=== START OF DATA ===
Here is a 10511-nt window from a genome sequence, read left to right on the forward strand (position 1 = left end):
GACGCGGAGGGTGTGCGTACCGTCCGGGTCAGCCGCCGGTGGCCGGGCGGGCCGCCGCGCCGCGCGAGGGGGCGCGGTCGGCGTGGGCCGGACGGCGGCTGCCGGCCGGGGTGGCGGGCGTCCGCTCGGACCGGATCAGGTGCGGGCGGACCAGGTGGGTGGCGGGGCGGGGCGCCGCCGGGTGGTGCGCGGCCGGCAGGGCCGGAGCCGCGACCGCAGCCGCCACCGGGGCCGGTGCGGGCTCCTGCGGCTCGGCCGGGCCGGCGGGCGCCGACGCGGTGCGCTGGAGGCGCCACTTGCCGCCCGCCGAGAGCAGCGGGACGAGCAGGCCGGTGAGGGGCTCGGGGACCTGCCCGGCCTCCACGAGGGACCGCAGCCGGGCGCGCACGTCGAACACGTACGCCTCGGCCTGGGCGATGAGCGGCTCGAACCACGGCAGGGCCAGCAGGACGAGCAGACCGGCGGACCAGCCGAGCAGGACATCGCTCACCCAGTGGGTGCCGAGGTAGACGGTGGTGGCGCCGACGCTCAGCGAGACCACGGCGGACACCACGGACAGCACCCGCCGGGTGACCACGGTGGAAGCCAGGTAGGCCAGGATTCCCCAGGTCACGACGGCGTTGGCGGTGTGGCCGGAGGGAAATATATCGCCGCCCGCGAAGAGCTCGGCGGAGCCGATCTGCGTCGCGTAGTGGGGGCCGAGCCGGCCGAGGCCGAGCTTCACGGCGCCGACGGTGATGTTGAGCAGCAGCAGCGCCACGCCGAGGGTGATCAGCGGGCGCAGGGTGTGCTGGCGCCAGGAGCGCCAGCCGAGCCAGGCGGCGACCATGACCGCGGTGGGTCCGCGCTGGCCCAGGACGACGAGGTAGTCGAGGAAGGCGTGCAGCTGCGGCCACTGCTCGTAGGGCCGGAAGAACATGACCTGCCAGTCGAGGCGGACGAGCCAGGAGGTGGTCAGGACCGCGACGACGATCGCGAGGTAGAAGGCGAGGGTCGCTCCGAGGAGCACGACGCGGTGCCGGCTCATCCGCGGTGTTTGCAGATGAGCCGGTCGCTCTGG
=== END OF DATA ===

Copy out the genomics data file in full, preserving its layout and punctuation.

Here is a 10511-nt window from a genome sequence, read left to right on the forward strand (position 1 = left end):
GACGCGGAGGGTGTGCGTACCGTCCGGGTCAGCCGCCGGTGGCCGGGCGGGCCGCCGCGCCGCGCGAGGGGGCGCGGTCGGCGTGGGCCGGACGGCGGCTGCCGGCCGGGGTGGCGGGCGTCCGCTCGGACCGGATCAGGTGCGGGCGGACCAGGTGGGTGGCGGGGCGGGGCGCCGCCGGGTGGTGCGCGGCCGGCAGGGCCGGAGCCGCGACCGCAGCCGCCACCGGGGCCGGTGCGGGCTCCTGCGGCTCGGCCGGGCCGGCGGGCGCCGACGCGGTGCGCTGGAGGCGCCACTTGCCGCCCGCCGAGAGCAGCGGGACGAGCAGGCCGGTGAGGGGCTCGGGGACCTGCCCGGCCTCCACGAGGGACCGCAGCCGGGCGCGCACGTCGAACACGTACGCCTCGGCCTGGGCGATGAGCGGCTCGAACCACGGCAGGGCCAGCAGGACGAGCAGACCGGCGGACCAGCCGAGCAGGACATCGCTCACCCAGTGGGTGCCGAGGTAGACGGTGGTGGCGCCGACGCTCAGCGAGACCACGGCGGACACCACGGACAGCACCCGCCGGGTGACCACGGTGGAAGCCAGGTAGGCCAGGATTCCCCAGGTCACGACGGCGTTGGCGGTGTGGCCGGAGGGAAATATATCGCCGCCCGCGAAGAGCTCGGCGGAGCCGATCTGCGTCGCGTAGTGGGGGCCGAGCCGGCCGAGGCCGAGCTTCACGGCGCCGACGGTGATGTTGAGCAGCAGCAGCGCCACGCCGAGGGTGATCAGCGGGCGCAGGGTGTGCTGGCGCCAGGAGCGCCAGCCGAGCCAGGCGGCGACCATGACCGCGGTGGGTCCGCGCTGGCCCAGGACGACGAGGTAGTCGAGGAAGGCGTGCAGCTGCGGCCACTGCTCGTAGGGCCGGAAGAACATGACCTGCCAGTCGAGGCGGACGAGCCAGGAGGTGGTCAGGACCGCGACGACGATCGCGAGGTAGAAGGCGAGGGTCGCTCCGAGGAGCACGACGCGGTGCCGGCTCATCCGCGGTGTTTGCAGATGAGCCGGTCGCTCTGG